Wild Things

The emus, pythons and yes, bison, next door usually aren't a problem - until they make a break for it.

April 28, 2005|By Abigail Tucker | Abigail Tucker,SUN STAFF

When Bob Anderson saw the footage of balletic bison leaping tennis nets in Pikesville, he rejoiced that the beasts didn't jump the city line.

"Thank God it wasn't me," the director of the Baltimore City Bureau of Animal Control said. "They were calling me, saying, `The buffalo are in the city.' I said, `No, no, check the county!'

"But it could happen in the city," he said.

Indeed, the nine bison that escaped from a Greenspring Valley Road farm Tuesday to trample the Baltimore suburbs are barely worth a batted eyelash, or so it seems when animal control officers and others enumerate the exotic escapees they have encountered of late:

A 3 1/2 -foot baby alligator that snapped up a young boy's fishing bait in Prince George's County. A boa constrictor squirming in a Howard County landfill. A caged baby Burmese python left in a bike path, also in Howard County. Iguanas at the Cockeysville Food Lion and in a Catonsville garden. A large aquatic turtle in Eastern Avenue traffic. A blue and gold macaw that flew its Lisbon coop. A trio of Muscovy ducks that just two weeks ago menaced a small girl in Anne Arundel County.

This was rarely a problem before, Anderson said.

He blames the growing number of strange runaways in the city and its suburbs on the public's increasing interest in exotic pets and livestock, easily available through breeders who advertise on the Internet.

There's no way to say how many are living in Maryland, but local animal control units and shelters log dozens of bizarre, and occasionally heroic, captures each year.

To be sure, Tuesday's herd of horned absconders was a special case, because of sheer numbers. But "we've caught some buffalo in the past," said Nicky Ratliff, executive director of Carroll County's Humane Society and Animal Control Office, who added that several landowners in the area, like the Pikesville farmer, raise bison for meat.

Ratliff said she prefers a whole stampede of bison to other fancy livestock her staff has had to chase.

"The emus, the ostriches," she said. "Especially the ostriches. They can kill you in a minute. An 8-foot chicken is big. Even an emu can eviscerate you."

It's hard to say how many loosed monitor lizards and marauding emus made a break for it on their own. Many are likely dumped by their owners, according to Holli Friedland, the adoptions coordinator of MARS Reptile and Amphibian Rescue, a Baltimore County group that saves scaly strays. Some people will go to great lengths for their unusual animals, she said, but for many the limit seems to be "2, 2 1/2 feet." Once a reptile gets that big, owners feel intimidated, she said.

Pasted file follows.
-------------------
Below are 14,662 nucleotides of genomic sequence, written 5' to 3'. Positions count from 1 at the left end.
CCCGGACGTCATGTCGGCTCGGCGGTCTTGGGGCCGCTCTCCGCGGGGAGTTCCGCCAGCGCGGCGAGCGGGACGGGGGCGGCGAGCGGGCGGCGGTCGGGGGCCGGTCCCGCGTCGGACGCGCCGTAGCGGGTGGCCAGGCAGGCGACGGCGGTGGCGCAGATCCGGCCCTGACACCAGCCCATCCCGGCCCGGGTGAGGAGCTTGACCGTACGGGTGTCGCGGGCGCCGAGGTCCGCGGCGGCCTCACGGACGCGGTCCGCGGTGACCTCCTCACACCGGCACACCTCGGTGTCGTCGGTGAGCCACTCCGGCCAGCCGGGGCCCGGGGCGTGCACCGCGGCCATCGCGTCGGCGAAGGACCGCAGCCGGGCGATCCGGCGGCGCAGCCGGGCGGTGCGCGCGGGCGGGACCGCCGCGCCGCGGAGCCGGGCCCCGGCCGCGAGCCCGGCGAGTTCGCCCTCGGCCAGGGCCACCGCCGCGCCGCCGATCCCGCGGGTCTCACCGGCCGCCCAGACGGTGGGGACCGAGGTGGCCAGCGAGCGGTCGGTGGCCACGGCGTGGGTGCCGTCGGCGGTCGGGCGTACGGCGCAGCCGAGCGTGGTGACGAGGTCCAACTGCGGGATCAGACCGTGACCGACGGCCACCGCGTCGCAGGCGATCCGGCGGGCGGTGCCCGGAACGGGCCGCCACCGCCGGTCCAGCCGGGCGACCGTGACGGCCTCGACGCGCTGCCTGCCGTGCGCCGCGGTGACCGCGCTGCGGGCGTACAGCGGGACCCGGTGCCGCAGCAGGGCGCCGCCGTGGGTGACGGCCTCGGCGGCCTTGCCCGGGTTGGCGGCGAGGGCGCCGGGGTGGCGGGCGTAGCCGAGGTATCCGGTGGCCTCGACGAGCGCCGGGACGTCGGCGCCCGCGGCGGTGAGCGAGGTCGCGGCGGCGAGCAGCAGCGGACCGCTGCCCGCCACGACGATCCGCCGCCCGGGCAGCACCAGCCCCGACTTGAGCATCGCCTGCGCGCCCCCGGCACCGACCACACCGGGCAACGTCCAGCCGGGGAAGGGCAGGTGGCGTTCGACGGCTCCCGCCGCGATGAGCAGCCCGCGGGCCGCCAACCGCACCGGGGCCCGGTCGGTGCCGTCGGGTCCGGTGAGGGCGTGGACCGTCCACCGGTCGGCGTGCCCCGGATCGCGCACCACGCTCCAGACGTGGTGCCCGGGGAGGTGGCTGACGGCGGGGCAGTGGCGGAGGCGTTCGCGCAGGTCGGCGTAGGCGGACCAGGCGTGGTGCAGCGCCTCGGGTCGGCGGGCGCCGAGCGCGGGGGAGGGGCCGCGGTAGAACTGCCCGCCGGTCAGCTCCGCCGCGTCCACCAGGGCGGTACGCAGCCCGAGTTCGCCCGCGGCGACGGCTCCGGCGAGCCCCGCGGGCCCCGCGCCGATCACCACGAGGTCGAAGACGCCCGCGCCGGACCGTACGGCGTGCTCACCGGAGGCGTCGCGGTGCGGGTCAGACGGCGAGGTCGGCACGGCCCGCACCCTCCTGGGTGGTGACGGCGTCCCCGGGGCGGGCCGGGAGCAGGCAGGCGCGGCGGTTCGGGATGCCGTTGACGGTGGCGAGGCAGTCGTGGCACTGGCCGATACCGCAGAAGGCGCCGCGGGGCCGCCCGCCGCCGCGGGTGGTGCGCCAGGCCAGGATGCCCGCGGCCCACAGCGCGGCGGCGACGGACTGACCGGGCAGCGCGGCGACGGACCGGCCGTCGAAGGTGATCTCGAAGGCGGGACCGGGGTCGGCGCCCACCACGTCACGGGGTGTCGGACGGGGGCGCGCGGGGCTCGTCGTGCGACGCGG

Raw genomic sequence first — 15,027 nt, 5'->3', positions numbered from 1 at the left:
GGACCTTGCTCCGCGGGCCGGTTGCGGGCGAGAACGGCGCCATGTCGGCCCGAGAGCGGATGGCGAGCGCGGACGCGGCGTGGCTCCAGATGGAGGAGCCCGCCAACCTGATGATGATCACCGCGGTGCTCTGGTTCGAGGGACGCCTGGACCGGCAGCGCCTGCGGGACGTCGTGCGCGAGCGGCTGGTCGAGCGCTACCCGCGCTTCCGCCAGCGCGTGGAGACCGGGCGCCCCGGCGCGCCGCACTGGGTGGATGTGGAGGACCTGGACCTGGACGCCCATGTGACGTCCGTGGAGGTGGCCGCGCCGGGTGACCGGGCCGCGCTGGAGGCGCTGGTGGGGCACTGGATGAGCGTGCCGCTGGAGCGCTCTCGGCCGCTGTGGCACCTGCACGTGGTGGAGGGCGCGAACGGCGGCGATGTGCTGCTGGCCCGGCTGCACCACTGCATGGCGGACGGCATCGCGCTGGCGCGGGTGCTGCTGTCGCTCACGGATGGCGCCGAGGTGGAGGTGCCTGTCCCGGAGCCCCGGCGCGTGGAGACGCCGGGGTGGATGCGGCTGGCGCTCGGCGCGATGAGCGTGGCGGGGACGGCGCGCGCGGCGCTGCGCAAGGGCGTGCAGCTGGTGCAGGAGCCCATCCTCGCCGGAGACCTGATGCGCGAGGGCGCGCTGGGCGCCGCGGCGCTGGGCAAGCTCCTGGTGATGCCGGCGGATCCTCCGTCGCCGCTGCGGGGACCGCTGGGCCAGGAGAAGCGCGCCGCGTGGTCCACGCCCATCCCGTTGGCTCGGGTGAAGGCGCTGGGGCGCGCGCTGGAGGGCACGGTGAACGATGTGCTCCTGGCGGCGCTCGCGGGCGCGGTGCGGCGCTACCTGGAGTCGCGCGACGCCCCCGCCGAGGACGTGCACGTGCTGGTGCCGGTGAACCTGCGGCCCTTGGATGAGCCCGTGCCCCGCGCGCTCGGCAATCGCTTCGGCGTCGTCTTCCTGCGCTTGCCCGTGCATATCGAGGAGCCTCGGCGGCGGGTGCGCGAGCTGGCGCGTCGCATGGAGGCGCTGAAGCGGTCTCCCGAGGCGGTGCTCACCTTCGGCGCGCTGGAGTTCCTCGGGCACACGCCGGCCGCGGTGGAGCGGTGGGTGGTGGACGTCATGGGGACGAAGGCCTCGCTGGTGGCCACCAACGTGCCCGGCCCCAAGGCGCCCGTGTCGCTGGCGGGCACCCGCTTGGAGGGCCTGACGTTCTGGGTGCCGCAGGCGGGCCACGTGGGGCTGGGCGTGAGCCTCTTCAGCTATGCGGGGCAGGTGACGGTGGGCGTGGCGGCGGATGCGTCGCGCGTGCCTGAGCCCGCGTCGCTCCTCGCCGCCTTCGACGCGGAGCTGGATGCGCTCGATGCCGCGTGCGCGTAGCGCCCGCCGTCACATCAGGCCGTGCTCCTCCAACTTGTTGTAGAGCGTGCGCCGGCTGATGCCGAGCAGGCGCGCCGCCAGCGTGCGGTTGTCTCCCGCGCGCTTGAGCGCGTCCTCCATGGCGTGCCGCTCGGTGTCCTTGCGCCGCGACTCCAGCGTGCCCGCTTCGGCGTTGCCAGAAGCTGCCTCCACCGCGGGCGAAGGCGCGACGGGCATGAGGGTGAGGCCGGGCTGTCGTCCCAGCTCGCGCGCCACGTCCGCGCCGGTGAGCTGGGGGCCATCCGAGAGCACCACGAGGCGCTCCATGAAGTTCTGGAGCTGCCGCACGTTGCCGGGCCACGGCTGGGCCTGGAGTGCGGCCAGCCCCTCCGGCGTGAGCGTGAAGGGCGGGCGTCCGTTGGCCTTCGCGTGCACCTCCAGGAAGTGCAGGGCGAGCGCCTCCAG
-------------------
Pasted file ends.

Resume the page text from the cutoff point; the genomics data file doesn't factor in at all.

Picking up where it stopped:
Not all cases can be blamed on careless or cowardly masters. Tiny tropical monkeys have a knack for tearing their way out of screened-in porches, said Sewell Price, assistant supervisor for the Baltimore County Animal Control Division, who has scooped up primates in unlikely suburban locales.

Then there are evictions, when pet and person are kicked out together. In March, Friedland salvaged several tropical frogs and a legless lizard from a Baltimore City eviction, where cages had been put out to the curb by a fed-up landlord. Another lizard -- albeit a legged one -- eluded animal control officers, never to be heard from again.

Needless to say, these vanishings can end in tragedy. Two years ago, a wallaby -- a kind of tiny kangaroo -- was struck by a car on Interstate 70 in Mount Airy, Ratliff said. And in the early 1990s, a hybrid wolf-dog that had fled its Carroll County pen killed a number of local pets before officers shot and killed it.

People get hurt, too. Recently a Baltimore County animal control officer was badly scratched in the course of an emu capture, Price said, and on Tuesday a bison decked one of the county police officers, who fended off further injury only by using a chaise longue as a shield. Not long ago, a black throat monitor lizard inadvertently held a Baltimore County man hostage: The foot-and-a-half-long amphibian took refuge beneath his Toyota in an apartment complex parking lot, and, realizing this, the man elected to shut himself in his car.

In some cases, imaginations rather than animals run wild.

"We get a lot of calls for black panthers and bears," Price said. "Most of the time the panther is a black Labrador retriever. Mostly the bear is a black Newfoundland dog."

But in recent years, jaguars living in doghouses, lions in barnyards and 4-foot alligators floating in bathtubs (and being used to guard drug stashes) have been recovered from residences in the area, so there's really no telling what else lurks locally. Ratliff recalls a photograph of a strange animal that had been taken in the woods of Carroll County, that the photographers had puzzled over for months before showing her.

"I knew what it was in a nanosecond," she said. "It was an orangutan. Who knows where it came from? Who can say where it went?"

Not to the Inner Harbor, Anderson is no doubt hoping, although seven years with the city's animal control department has made a cynic of him.

"Nothing surprises me anymore," he said.

"I shouldn't have said that," he said a minute later. "One of these days something's going to put the fear of ... Oh, can you hold on a second? The hotline's ringing."

Baltimore Sun Articles
|
|
|
Please note the green-lined linked article text has been applied commercially without any involvement from our newsroom editors, reporters or any other editorial staff.